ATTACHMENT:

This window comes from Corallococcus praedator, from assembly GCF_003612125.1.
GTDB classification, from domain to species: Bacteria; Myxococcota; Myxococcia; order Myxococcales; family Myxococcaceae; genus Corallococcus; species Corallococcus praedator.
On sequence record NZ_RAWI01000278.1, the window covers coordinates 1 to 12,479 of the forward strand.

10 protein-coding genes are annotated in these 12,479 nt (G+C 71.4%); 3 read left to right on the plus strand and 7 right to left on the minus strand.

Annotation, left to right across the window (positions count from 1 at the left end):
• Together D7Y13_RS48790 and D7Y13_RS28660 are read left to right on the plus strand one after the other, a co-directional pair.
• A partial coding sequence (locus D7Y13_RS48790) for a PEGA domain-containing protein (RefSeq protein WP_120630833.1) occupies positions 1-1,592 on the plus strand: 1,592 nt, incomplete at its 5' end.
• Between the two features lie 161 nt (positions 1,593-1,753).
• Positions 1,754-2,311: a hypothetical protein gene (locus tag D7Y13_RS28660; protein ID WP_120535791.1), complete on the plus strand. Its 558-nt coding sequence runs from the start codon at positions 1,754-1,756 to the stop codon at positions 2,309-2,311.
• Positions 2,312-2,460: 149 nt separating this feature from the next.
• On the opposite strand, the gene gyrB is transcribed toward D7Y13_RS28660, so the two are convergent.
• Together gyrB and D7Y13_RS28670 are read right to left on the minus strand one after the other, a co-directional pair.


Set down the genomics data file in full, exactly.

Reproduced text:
This window comes from Corallococcus praedator, from assembly GCF_003612125.1.
GTDB classification, from domain to species: Bacteria; Myxococcota; Myxococcia; order Myxococcales; family Myxococcaceae; genus Corallococcus; species Corallococcus praedator.
On sequence record NZ_RAWI01000278.1, the window covers coordinates 1 to 12,479 of the forward strand.

10 protein-coding genes are annotated in these 12,479 nt (G+C 71.4%); 3 read left to right on the plus strand and 7 right to left on the minus strand.

Annotation, left to right across the window (positions count from 1 at the left end):
• Together D7Y13_RS48790 and D7Y13_RS28660 are read left to right on the plus strand one after the other, a co-directional pair.
• A partial coding sequence (locus D7Y13_RS48790) for a PEGA domain-containing protein (RefSeq protein WP_120630833.1) occupies positions 1-1,592 on the plus strand: 1,592 nt, incomplete at its 5' end.
• Between the two features lie 161 nt (positions 1,593-1,753).
• Positions 1,754-2,311: a hypothetical protein gene (locus tag D7Y13_RS28660; protein ID WP_120535791.1), complete on the plus strand. Its 558-nt coding sequence runs from the start codon at positions 1,754-1,756 to the stop codon at positions 2,309-2,311.
• Positions 2,312-2,460: 149 nt separating this feature from the next.
• On the opposite strand, the gene gyrB is transcribed toward D7Y13_RS28660, so the two are convergent.
• Together gyrB and D7Y13_RS28670 are read right to left on the minus strand one after the other, a co-directional pair.